[conspire] Oh, Diginotar, no!

Rick Moen rick at linuxmafia.com
Tue Oct 18 13:32:16 PDT 2011

Quoting Paul Zander (paulz at ieee.org):

> Article from BBC, 
>      Web commerce hack attack may 'happen again'.  
>      The problem of what to do when certificate issuers were
>      compromised never came up when the original work was being
>      done on SSL/TLS, said Dr Elgamal.
>      "Nobody asked the question of what to do if a 
>      certificate authority turns out to be bad," he said. 
> Full article at: 
> http://www.bbc.co.uk/news/technology-15348821

It's a good article as far as it goes.  Two points:

1.  Don't expect any prepackaged solution to the problem of unreliable
certificate authorities, for the foreseeable future.  _You_ need to
independently be a type of certificate authority.  That's my preferred
brand of solution.  Personally, I am so far finding it sufficient to run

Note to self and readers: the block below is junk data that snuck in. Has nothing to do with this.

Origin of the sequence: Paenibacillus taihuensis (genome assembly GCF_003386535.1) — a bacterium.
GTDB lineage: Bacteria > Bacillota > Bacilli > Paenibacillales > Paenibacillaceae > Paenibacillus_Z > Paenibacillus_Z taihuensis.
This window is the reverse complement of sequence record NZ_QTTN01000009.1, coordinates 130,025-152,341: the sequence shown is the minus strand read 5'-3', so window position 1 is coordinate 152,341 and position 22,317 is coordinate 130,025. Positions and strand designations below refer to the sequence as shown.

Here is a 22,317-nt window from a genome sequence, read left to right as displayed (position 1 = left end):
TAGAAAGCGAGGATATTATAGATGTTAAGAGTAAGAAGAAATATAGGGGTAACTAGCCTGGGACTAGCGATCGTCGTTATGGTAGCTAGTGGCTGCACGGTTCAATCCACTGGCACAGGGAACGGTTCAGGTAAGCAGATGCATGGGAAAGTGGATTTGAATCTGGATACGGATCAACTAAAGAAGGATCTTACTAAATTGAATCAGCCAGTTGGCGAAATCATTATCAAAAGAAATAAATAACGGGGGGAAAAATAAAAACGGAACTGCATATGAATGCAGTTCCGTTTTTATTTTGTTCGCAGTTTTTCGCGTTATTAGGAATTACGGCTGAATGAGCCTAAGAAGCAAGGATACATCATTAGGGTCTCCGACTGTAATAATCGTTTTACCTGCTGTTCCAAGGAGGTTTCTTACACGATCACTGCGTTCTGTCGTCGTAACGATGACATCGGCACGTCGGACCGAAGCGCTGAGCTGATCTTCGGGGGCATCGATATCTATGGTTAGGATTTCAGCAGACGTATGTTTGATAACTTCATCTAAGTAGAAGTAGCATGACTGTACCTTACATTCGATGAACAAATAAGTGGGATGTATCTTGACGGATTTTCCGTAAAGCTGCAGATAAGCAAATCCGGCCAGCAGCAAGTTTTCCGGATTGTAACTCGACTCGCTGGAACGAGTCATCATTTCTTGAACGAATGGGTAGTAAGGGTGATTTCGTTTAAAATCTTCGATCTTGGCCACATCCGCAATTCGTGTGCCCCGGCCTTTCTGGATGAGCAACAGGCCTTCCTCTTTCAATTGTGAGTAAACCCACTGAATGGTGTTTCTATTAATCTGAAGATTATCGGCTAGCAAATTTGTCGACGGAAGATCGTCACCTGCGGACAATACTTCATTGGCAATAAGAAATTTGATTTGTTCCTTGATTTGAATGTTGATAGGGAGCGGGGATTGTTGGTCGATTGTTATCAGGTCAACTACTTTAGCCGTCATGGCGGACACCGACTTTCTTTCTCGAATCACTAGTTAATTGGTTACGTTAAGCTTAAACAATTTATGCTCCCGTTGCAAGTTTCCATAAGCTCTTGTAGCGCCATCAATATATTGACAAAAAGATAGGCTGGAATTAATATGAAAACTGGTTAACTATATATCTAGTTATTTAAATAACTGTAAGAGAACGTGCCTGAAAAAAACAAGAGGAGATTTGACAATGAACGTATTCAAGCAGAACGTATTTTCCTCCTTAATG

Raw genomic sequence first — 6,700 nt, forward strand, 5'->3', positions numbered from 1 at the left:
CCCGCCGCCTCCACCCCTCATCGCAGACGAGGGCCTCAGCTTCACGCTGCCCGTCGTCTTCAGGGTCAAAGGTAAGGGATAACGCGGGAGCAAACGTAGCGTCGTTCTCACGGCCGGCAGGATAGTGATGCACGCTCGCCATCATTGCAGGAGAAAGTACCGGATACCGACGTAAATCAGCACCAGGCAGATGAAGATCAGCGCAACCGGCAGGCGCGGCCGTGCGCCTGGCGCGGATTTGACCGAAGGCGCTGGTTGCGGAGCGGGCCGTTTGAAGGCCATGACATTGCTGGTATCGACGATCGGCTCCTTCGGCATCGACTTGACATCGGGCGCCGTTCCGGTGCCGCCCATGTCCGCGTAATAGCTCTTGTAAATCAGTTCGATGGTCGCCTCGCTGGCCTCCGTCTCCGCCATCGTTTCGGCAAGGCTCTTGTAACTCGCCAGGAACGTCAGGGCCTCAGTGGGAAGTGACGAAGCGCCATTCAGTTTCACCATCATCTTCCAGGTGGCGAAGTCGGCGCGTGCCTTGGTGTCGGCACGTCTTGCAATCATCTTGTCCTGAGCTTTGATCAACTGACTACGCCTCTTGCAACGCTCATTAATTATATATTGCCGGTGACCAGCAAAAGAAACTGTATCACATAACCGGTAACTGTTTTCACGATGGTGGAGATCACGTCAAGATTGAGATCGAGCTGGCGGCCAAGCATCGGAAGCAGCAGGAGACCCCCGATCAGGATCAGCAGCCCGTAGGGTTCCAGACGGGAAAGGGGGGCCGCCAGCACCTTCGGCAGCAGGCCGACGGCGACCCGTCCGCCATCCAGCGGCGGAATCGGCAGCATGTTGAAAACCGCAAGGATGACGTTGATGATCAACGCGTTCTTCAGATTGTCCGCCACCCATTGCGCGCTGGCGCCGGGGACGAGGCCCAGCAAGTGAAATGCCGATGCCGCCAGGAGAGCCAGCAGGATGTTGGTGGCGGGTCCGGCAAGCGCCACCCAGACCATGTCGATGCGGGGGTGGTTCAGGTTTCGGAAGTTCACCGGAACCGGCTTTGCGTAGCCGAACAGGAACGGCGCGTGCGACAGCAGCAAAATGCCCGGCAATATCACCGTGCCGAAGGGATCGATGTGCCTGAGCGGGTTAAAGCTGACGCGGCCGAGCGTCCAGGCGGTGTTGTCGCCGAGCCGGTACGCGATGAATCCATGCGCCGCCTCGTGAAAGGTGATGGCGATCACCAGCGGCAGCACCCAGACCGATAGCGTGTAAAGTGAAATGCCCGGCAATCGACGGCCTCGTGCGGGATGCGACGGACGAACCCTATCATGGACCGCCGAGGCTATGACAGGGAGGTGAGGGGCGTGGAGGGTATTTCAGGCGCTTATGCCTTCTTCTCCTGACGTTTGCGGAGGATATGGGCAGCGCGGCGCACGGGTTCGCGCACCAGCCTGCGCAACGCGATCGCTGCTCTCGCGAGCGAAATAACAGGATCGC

a browser extension that notifies me whenever an SSL cert or its
attestation has changed.  And there are other approaches worth
considering for SSL vetting, such as the Convergence and Monkeysphere 

2.  The bit in the latter paragraphs about upgrades to TLS (to less
gimmicable later revision TLS 1.2) is correct but of relatively minor 
importance.  The 'attack' the author refers to isn't really very
practical.  In any event, if users leave the warnings about mixed
SSL/non-SSL content enabled (in Firefox:  Preferences, Security, Warning
Messages, "I'm about to view an encrypted page that contains some
unencrypted information'), and make sure they understand anything
generating those messages, that attack cannot work at all.

More information about the conspire mailing list